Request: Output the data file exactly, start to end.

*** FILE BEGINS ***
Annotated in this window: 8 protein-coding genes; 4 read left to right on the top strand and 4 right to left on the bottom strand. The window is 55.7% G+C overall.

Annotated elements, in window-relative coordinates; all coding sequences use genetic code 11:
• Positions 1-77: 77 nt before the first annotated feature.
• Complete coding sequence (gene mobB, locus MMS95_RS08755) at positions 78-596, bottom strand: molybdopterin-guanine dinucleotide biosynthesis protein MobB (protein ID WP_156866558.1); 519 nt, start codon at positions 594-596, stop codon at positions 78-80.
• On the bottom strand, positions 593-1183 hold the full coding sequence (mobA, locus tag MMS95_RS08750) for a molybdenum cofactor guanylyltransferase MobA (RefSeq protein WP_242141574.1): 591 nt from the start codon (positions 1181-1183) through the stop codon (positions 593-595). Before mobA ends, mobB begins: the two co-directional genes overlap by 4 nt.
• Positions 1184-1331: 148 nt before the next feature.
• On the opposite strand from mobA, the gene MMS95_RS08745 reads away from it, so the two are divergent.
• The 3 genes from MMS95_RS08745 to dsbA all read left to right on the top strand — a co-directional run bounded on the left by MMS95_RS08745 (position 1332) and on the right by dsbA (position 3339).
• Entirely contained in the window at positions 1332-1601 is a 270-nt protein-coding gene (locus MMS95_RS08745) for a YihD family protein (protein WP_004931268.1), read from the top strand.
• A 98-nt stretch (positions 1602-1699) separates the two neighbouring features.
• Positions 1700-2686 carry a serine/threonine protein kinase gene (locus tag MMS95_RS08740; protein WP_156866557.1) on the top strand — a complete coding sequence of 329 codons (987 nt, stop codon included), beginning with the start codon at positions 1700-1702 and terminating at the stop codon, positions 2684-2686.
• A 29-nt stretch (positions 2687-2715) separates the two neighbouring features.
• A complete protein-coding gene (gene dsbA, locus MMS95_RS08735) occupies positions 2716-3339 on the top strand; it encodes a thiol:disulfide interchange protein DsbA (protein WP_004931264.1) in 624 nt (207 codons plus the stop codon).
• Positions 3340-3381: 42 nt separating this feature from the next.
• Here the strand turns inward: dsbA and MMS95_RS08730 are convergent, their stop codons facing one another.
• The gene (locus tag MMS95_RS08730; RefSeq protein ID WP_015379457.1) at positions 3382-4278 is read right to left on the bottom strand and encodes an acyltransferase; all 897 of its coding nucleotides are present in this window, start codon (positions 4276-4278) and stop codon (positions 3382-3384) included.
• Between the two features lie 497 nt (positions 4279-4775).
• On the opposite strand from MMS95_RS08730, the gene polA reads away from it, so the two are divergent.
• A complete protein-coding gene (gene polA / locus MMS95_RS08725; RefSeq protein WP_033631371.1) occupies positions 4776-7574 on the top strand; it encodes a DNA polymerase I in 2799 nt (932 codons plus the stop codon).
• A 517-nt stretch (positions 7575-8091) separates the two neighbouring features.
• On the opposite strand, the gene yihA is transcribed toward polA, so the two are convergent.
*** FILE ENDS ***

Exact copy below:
Annotated in this window: 8 protein-coding genes; 4 read left to right on the top strand and 4 right to left on the bottom strand. The window is 55.7% G+C overall.

Annotated elements, in window-relative coordinates; all coding sequences use genetic code 11:
• Positions 1-77: 77 nt before the first annotated feature.
• Complete coding sequence (gene mobB, locus MMS95_RS08755) at positions 78-596, bottom strand: molybdopterin-guanine dinucleotide biosynthesis protein MobB (protein ID WP_156866558.1); 519 nt, start codon at positions 594-596, stop codon at positions 78-80.
• On the bottom strand, positions 593-1183 hold the full coding sequence (mobA, locus tag MMS95_RS08750) for a molybdenum cofactor guanylyltransferase MobA (RefSeq protein WP_242141574.1): 591 nt from the start codon (positions 1181-1183) through the stop codon (positions 593-595). Before mobA ends, mobB begins: the two co-directional genes overlap by 4 nt.
• Positions 1184-1331: 148 nt before the next feature.
• On the opposite strand from mobA, the gene MMS95_RS08745 reads away from it, so the two are divergent.
• The 3 genes from MMS95_RS08745 to dsbA all read left to right on the top strand — a co-directional run bounded on the left by MMS95_RS08745 (position 1332) and on the right by dsbA (position 3339).
• Entirely contained in the window at positions 1332-1601 is a 270-nt protein-coding gene (locus MMS95_RS08745) for a YihD family protein (protein WP_004931268.1), read from the top strand.
• A 98-nt stretch (positions 1602-1699) separates the two neighbouring features.
• Positions 1700-2686 carry a serine/threonine protein kinase gene (locus tag MMS95_RS08740; protein WP_156866557.1) on the top strand — a complete coding sequence of 329 codons (987 nt, stop codon included), beginning with the start codon at positions 1700-1702 and terminating at the stop codon, positions 2684-2686.
• A 29-nt stretch (positions 2687-2715) separates the two neighbouring features.
• A complete protein-coding gene (gene dsbA, locus MMS95_RS08735) occupies positions 2716-3339 on the top strand; it encodes a thiol:disulfide interchange protein DsbA (protein WP_004931264.1) in 624 nt (207 codons plus the stop codon).
• Positions 3340-3381: 42 nt separating this feature from the next.
• Here the strand turns inward: dsbA and MMS95_RS08730 are convergent, their stop codons facing one another.
• The gene (locus tag MMS95_RS08730; RefSeq protein ID WP_015379457.1) at positions 3382-4278 is read right to left on the bottom strand and encodes an acyltransferase; all 897 of its coding nucleotides are present in this window, start codon (positions 4276-4278) and stop codon (positions 3382-3384) included.
• Between the two features lie 497 nt (positions 4279-4775).
• On the opposite strand from MMS95_RS08730, the gene polA reads away from it, so the two are divergent.
• A complete protein-coding gene (gene polA / locus MMS95_RS08725; RefSeq protein WP_033631371.1) occupies positions 4776-7574 on the top strand; it encodes a DNA polymerase I in 2799 nt (932 codons plus the stop codon).
• A 517-nt stretch (positions 7575-8091) separates the two neighbouring features.
• On the opposite strand, the gene yihA is transcribed toward polA, so the two are convergent.